Oil prices increase amid concerns about potential supply cuts

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Oil prices have stopped dropping after a continual sixth-week loss. The price of West Texas Intermediate (WTI) for January delivery increased 1.01 percent, while Brent crude for January delivery lost 0.15 percent, during the week ending Nov. 30.

In the previous week ending Nov. 23, WTI and Brent lost 10.7 percent and 11.9 percent, respectively. WTI and Brent settled at 50.42 U.S. dollars and 58.8 dollars per barrel, respectively, at the end of the week.

On Monday, oil prices jumped as U.S. largest online shopping day boosted stock markets and investors anticipated the upcoming meeting by the Organization of the Petroleum Exporting Countries (OPEC) to cut output worldwide. WTI was up 1.21 U.S. dollars to settle at 51.63 dollars a barrel, while Brent rose 1.68 dollars to close at 60.48 dollars a barrel.

Oil prices tumbled to the lowest level since last October due to overwhelming fears of oversupply. Yet, crude futures were driven up by the rallying equities market, as Cyber Monday kicked off.

Besides, investors widely expected output cut as OPEC, led by Saudi Arabia, plans to hold a meeting on Dec. 6 to reverse falling oil prices amid possible supply surplus and softening demand.

On Tuesday, oil prices dropped slightly ahead of the scheduled OPEC meeting. WTI was down 7 U.S. cents to settle at 51.56 dollars a barrel, while Brent dipped 0.27 dollar to close at 60.21 dollars a barrel.

Investors remained doubtful over potential supply cuts, which tops the agenda of a meeting between Saudi-led OPEC and its allies in Vienna.

U.S. President Donald Trump has repeatedly called on OPEC not to cut output as he thought oil prices should continue to fall. Analysts said that Saudi Arabia would possibly not confront with Washington over oil prices.

On Wednesday, oil prices dipped as the U.S. Energy Information Administration (EIA) recorded a continuous rise in U.S. crude inventories, exceeding market expectations. WTI fell 1.27 U.S. dollars to settle at 50.29 dollars a barrel, while Brent fell 1.72 dollars to close at 58.76 dollars a barrel.

U.S. crude stockpiles went through a 10th straight week of increase, up 3.6 million barrels in the week ending on Nov. 23, piling concerns over supply surplus and sagging demand growth.

According to EIA, U.S. crude oil imports and exports both increased in the week ending Nov. 23. U.S. crude oil imports averaged 8.2 million barrels per day, up by 608,000 barrels per day from the previous week. U.S. crude oil exports averaged 2.4 million barrels per day, up by 473,000 barrels per day from the previous week.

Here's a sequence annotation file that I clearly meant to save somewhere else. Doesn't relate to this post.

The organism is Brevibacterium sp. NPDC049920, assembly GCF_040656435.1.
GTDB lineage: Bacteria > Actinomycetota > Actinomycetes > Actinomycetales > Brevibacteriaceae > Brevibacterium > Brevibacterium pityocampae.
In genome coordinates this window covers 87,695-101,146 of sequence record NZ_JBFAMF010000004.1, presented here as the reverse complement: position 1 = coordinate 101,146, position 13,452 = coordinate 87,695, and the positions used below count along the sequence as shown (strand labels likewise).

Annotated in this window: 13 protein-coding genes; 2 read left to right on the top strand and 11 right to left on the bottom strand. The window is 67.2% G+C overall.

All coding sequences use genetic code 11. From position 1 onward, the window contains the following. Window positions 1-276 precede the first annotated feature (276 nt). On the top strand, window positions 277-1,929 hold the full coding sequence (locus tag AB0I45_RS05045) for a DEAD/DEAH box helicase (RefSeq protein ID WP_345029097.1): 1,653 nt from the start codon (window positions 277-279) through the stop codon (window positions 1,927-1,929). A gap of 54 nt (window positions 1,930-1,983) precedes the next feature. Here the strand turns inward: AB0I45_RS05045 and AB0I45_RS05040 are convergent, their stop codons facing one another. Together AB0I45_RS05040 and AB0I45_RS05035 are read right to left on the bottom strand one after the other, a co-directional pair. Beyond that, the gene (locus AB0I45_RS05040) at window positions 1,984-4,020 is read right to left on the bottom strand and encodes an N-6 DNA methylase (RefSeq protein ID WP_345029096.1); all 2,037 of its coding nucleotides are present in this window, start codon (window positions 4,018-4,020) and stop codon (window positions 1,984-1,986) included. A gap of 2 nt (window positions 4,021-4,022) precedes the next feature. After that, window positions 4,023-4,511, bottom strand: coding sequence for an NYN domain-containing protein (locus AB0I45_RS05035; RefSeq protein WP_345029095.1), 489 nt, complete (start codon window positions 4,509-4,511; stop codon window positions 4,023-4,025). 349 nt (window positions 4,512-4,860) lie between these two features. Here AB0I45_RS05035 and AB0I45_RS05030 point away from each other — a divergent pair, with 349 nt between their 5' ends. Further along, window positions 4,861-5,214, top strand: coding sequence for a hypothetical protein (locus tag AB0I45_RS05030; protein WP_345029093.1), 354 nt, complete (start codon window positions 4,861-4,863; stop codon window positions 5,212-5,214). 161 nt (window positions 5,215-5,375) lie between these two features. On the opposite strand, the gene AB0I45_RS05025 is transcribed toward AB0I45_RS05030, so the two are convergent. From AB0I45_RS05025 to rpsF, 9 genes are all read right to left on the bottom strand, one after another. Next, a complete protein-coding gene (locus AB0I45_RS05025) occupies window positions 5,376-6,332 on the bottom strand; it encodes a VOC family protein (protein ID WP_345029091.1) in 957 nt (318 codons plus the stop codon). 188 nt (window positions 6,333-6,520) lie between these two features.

On Thursday, oil prices bounced as Russia President Vladimir Putin said that his country was in contact with OPEC and willing to continue cooperation with the Saudi-led oil cartel. WTI rose 1.16 U.S. dollars to settle at 51.45 dollars a barrel, while Brent rose 0.81 dollar to close at 59.57 dollars a barrel.

On Friday, oil prices extended losses as piling stockpiles further dampened entrenched concerns over supply surplus, offsetting to some extent market expectations on potential output cut from OPEC and its allies. WTI decreased 0.52 U.S. dollar to settle at 50.93 dollars a barrel, while Brent decreased 0.8 dollar to close at 58.71 dollars a barrel.

Both U.S. WTI and Brent, two global crude oil benchmarks, recorded their weakest month in November for over a decade, losing more than 20 percent.

Investors remained worried over the outlook for global oil policy, as Russia's energy minister Alexander Novak said Friday that Russia was expected to keep its oil output in 2019 at the same level as this year.

He did not rule out the possibility that Russia could adjust its future production, yet that would depend on what deal to be reached between OPEC and non-OPEC producers.

Meanwhile, the number of active drilling rigs in the United States decreased by three to 1,076 in the week ending Nov. 30.

The market is closely watching the planned OPEC meeting which is scheduled to hold on Thursday. Attending countries would agree some form of production cut in the meeting.

What's more, the market is focusing on the news of any meeting between officials from China and the United States aiming at seeking solution to the trade tensions after the Group of 20 (G20) Summit, held in Buenos Aires, Argentina from Friday to Saturday.

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